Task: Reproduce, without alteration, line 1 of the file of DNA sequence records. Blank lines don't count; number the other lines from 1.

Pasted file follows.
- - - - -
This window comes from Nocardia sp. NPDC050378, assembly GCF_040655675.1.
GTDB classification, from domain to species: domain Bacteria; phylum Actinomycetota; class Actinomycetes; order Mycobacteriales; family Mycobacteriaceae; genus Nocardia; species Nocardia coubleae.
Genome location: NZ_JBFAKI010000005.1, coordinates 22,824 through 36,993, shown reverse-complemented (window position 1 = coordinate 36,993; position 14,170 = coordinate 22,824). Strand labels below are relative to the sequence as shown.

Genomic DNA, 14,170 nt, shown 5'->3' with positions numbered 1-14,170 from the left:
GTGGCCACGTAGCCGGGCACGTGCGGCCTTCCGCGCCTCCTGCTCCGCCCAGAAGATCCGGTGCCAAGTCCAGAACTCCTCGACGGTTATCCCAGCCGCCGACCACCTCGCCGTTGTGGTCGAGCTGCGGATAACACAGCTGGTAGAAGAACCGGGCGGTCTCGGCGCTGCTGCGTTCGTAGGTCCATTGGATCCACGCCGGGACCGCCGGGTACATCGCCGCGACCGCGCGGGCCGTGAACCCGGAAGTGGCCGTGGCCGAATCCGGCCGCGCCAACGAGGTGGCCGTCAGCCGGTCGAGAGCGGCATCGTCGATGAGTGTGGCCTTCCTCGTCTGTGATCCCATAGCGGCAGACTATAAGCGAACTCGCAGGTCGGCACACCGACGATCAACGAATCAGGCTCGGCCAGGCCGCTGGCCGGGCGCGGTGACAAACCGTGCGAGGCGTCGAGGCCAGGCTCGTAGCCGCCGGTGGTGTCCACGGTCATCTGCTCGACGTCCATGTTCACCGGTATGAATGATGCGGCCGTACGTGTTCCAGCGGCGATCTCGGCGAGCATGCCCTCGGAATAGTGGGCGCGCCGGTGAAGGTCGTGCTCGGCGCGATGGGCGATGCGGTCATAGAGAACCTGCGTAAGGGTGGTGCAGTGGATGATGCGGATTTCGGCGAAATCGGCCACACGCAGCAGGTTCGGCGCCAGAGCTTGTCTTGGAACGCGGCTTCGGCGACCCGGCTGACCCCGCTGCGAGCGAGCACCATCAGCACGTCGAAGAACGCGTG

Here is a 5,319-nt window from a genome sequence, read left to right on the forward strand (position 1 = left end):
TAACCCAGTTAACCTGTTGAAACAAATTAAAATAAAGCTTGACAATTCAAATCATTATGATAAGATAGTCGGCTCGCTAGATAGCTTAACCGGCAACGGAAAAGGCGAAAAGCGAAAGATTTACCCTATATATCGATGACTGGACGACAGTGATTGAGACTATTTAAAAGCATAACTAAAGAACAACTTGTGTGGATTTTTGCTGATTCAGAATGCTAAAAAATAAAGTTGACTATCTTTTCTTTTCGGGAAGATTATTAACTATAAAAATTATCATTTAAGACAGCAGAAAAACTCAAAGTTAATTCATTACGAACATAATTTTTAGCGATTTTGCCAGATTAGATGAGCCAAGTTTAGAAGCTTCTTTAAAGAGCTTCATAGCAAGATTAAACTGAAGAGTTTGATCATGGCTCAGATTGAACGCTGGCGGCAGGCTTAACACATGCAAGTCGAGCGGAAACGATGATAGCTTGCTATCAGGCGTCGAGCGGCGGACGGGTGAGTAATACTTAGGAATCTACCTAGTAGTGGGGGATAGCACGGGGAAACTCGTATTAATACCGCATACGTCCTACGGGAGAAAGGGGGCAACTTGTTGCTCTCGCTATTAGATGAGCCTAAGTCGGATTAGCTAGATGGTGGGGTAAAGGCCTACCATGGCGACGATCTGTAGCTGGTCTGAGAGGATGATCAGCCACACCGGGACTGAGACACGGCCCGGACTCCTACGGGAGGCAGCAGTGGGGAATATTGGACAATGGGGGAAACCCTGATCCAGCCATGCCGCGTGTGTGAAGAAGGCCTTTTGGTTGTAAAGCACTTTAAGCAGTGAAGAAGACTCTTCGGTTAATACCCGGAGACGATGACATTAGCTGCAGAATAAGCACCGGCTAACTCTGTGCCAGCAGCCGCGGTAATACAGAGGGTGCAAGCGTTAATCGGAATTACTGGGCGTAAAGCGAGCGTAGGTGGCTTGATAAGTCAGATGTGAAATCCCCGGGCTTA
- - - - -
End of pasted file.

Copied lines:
This window comes from Nocardia sp. NPDC050378, assembly GCF_040655675.1.